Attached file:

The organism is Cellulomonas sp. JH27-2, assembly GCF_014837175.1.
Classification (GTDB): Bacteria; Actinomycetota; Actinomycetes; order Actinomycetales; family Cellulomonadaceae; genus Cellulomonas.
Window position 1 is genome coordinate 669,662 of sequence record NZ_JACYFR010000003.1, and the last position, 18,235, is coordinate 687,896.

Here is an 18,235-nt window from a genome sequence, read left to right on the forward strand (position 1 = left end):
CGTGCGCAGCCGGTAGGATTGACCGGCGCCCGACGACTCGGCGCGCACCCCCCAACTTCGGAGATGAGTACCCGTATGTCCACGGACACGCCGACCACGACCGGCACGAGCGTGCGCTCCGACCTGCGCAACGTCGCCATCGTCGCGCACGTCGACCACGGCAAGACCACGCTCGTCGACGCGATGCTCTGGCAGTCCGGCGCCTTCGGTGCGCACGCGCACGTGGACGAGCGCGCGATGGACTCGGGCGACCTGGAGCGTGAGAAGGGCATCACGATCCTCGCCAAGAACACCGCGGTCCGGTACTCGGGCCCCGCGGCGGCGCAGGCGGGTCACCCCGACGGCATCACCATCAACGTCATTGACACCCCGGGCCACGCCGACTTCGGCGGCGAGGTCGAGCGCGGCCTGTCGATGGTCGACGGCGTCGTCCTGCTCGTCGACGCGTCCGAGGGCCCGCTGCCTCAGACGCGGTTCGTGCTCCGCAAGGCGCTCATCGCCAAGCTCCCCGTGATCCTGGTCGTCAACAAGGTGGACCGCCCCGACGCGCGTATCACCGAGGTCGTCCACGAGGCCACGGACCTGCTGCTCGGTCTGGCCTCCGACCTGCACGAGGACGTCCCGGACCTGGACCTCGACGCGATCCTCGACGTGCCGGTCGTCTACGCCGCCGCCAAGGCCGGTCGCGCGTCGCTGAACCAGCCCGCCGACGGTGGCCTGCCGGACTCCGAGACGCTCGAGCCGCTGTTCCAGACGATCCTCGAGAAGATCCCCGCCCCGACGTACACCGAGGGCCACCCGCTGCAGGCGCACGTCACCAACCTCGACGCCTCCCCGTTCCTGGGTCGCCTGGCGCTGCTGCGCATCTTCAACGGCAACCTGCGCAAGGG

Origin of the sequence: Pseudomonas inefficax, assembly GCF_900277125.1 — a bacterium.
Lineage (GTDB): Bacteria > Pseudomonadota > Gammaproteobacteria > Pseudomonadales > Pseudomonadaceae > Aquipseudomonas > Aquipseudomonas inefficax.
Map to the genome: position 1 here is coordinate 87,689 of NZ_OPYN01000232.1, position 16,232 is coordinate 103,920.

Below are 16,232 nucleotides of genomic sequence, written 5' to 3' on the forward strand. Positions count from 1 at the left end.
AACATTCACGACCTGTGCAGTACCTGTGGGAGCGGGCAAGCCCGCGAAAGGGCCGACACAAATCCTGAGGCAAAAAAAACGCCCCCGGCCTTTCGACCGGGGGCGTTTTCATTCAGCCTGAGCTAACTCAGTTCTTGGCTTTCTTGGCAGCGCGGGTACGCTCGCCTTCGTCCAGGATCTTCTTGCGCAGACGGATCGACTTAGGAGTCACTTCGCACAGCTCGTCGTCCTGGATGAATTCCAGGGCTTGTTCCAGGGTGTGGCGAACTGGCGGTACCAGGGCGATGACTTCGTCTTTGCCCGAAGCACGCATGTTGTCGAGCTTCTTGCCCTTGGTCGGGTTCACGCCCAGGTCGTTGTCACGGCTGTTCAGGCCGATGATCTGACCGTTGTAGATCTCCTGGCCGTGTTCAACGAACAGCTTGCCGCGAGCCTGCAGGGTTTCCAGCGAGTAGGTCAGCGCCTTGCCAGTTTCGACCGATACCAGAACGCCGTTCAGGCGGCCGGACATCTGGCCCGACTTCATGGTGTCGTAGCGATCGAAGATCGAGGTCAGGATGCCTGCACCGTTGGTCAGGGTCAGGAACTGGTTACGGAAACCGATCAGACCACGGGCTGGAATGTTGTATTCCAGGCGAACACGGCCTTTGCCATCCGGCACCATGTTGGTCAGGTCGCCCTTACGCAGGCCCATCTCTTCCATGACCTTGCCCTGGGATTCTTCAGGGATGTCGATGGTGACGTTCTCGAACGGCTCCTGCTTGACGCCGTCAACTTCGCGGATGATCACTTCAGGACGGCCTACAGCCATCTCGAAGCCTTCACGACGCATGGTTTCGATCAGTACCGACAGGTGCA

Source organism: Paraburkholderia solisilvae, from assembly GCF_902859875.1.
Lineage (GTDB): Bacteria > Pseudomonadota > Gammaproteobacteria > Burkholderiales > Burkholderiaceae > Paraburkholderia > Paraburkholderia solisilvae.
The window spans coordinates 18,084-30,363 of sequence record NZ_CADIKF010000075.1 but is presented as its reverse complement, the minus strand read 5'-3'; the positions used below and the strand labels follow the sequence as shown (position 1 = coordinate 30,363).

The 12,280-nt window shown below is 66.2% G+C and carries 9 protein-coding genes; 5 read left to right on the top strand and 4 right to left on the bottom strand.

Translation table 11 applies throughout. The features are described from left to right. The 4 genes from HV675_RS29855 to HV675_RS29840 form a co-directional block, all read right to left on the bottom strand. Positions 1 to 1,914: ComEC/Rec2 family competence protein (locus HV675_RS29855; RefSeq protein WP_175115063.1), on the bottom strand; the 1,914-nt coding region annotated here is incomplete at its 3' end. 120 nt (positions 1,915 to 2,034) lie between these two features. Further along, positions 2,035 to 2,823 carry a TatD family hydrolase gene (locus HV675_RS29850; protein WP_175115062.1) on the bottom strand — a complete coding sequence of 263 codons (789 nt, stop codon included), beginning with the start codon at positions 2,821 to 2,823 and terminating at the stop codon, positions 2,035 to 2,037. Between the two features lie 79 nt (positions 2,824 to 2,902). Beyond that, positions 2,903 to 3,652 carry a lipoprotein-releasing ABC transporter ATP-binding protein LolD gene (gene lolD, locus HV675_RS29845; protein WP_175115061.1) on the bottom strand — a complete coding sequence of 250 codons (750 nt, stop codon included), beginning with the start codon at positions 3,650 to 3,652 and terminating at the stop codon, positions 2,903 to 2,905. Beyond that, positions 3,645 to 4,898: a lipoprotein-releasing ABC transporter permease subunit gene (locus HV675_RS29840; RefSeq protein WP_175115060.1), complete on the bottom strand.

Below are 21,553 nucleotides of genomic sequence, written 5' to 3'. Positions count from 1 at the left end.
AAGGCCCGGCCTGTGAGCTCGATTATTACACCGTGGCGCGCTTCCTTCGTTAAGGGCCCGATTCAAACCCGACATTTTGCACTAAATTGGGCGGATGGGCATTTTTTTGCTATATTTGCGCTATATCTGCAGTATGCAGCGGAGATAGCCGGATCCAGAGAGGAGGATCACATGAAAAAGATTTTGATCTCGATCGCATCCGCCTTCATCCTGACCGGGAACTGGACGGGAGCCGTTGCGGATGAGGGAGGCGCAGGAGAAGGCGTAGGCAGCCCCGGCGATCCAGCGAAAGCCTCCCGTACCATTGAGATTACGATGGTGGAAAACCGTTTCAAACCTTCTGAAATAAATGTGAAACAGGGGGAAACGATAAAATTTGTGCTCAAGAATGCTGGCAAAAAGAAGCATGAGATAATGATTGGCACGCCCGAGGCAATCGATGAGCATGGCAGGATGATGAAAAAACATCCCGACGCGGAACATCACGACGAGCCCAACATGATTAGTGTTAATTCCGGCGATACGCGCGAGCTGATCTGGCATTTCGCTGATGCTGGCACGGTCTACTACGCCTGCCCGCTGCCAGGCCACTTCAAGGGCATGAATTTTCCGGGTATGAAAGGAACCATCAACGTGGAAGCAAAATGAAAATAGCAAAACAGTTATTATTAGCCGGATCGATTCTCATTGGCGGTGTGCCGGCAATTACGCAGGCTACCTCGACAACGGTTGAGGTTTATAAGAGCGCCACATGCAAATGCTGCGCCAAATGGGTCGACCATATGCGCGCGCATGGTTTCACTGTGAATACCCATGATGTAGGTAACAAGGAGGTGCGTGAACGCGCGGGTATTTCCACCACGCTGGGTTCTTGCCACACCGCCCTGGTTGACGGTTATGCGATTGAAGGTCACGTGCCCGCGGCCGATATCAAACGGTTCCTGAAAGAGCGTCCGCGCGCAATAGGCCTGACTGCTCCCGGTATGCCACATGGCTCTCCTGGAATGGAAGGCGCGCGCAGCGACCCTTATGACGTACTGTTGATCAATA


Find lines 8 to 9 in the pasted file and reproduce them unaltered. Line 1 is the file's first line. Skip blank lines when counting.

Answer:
Map to the genome: position 1 here is coordinate 87,689 of NZ_OPYN01000232.1, position 16,232 is coordinate 103,920.

Below are 16,232 nucleotides of genomic sequence, written 5' to 3' on the forward strand. Positions count from 1 at the left end.